The Juvenile Justice system, since its conception over a century ago, has been one at conflict with itself. Originally conceived as a fatherly entity intervening into the lives of the troubled urban youths, it has since been transformed into a rigid and adversarial arena restrained by the demands of personal liberty and due process. The nature of a juvenile's experience within the juvenile justice system has come almost full circle from being treated as an adult, then as an unaccountable child, now almost as an adult once more.
Studies and anecdotes have shown that our modern approach, however, is ill-equipped to reduce crime or deal with chronic delinquents while at the same time protecting their due liberties. We now stand on the precipice of decision: How can we strike an appropriate balance in the juvenile justice system? Should we even retain a separate system for children at all? The answers are usually difficult, sometimes subtle, but always possible to attain.
This paper will analyze the different theoretical issues pertaining to the modern juvenile court, determine their origin, and suggest a course of action for resolving these issues to the best extent possible. It is important to note, however, that the juvenile justice system alone cannot ever prevent all juvenile crime, respond perfectly to every situation or treat every suspect fairly. Furthermore, an effective antidote to modern juvenile crime would necessitate far broader action, addressing underlying social structure inequalities that breed poverty and social disorganization.
The Creation of Childhood and Its Court
Prior to modern times, Colonial American children were perceived to be small adults, more or less able to interact with grown-ups and participate in mature society once the basic skills of physical labor and reading competence allowed them to venture from the home more and more until independence could be attained (Feld, 22). Colonists placed their children either in the homes of others or, as technology enabled the industrial revolution, in factories and other locations of modern industry near the home. Writes Feld, ?The coterminous location of home and workplace and the limited range of occupations enabled young people to learn most of their required economic skills either from their parents or from surrounding adults and quickly to achieve adult productivity,? (21). More importantly, children from a relatively young age were expected to assume adult culpability for crimes they committed. Punishments for children rivaled those for adults.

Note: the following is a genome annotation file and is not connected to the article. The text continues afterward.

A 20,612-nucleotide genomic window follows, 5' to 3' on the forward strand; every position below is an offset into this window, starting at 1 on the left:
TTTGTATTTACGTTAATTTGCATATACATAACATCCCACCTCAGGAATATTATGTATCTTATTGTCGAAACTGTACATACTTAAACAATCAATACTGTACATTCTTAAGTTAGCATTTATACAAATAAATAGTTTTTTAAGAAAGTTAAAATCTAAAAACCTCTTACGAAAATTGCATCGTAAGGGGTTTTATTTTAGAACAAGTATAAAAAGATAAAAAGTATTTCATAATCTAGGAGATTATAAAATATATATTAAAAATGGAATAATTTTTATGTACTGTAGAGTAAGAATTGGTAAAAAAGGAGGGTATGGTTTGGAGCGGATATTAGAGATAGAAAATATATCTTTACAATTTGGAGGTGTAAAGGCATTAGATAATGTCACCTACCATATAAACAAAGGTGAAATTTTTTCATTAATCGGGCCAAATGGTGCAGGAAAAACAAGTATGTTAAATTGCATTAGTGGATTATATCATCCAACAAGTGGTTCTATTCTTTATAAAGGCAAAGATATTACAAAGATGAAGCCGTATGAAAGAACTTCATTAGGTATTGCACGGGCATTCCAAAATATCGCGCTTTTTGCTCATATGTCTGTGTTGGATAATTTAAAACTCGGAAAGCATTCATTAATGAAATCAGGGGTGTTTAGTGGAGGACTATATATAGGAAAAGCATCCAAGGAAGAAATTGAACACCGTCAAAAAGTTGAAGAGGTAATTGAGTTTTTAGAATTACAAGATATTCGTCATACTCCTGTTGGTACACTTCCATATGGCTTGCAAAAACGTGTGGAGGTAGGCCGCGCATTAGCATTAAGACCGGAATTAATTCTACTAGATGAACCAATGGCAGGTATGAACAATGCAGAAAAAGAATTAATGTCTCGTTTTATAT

As time marched on, childhood became a socially constructed stage of life. Coupled with a rise in the traditional family view of domesticity (men at work, women isolated as homemakers), new concepts of child rearing took hold in the middle and upper classes. Instead of exposing children to the world, ?Deferral of adult responsibilities rather than assumption of adult roles became the child-rearing norm,? writes...